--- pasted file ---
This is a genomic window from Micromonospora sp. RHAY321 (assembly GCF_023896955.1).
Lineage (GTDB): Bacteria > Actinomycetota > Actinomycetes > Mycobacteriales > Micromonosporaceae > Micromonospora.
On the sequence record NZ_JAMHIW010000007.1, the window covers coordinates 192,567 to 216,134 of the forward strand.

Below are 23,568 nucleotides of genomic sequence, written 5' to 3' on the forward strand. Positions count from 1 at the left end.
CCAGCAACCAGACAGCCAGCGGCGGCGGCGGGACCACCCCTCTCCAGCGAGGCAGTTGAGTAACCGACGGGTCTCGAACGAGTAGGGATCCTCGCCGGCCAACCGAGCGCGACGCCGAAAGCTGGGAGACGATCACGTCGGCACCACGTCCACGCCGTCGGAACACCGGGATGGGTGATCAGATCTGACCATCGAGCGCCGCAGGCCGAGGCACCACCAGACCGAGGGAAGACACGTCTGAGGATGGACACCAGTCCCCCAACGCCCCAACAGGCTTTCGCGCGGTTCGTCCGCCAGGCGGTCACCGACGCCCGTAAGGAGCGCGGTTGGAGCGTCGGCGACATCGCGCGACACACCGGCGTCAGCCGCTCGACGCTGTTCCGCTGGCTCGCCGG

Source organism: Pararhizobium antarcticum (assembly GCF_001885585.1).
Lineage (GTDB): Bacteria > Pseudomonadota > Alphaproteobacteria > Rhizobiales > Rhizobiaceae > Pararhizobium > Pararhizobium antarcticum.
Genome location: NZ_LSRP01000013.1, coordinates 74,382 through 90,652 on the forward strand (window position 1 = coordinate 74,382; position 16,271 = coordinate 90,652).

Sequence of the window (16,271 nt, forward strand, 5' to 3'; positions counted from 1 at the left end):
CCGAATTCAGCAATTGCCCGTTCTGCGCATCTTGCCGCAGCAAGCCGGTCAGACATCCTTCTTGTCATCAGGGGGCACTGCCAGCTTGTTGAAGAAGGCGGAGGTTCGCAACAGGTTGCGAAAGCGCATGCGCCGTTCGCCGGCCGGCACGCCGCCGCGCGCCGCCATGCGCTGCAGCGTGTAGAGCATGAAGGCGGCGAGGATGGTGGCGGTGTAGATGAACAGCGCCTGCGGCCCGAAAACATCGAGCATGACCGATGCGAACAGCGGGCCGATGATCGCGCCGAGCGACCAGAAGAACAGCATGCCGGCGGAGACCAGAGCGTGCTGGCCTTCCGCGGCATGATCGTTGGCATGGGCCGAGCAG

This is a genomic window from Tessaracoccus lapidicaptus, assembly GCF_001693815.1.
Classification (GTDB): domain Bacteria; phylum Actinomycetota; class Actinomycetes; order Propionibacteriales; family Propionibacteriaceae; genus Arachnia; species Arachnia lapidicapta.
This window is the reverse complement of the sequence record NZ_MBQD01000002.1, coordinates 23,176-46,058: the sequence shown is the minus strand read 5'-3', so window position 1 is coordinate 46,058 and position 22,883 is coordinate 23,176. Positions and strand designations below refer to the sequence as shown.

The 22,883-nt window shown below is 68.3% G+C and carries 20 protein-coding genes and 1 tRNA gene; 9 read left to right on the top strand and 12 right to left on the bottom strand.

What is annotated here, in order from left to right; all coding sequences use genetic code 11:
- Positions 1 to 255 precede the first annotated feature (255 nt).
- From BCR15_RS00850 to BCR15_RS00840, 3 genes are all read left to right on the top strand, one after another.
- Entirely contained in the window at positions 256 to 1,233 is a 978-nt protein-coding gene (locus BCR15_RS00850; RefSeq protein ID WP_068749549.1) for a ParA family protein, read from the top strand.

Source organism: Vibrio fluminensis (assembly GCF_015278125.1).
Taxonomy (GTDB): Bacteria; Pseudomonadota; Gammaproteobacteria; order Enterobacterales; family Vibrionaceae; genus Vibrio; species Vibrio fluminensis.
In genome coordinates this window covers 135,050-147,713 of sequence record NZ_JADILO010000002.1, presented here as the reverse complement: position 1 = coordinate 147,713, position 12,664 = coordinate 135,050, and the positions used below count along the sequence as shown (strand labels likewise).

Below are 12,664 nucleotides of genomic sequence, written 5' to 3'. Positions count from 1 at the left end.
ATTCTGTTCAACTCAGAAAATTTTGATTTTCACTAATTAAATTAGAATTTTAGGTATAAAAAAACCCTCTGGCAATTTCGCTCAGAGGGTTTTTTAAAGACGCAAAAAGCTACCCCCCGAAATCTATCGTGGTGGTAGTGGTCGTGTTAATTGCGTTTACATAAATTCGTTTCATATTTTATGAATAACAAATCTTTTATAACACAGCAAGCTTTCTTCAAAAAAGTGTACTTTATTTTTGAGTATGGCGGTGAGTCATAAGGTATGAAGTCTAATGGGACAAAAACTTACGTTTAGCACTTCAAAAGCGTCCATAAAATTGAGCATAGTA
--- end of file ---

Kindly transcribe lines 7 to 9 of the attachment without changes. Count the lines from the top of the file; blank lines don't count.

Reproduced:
Lineage (GTDB): Bacteria > Pseudomonadota > Alphaproteobacteria > Rhizobiales > Rhizobiaceae > Pararhizobium > Pararhizobium antarcticum.
Genome location: NZ_LSRP01000013.1, coordinates 74,382 through 90,652 on the forward strand (window position 1 = coordinate 74,382; position 16,271 = coordinate 90,652).

Sequence of the window (16,271 nt, forward strand, 5' to 3'; positions counted from 1 at the left end):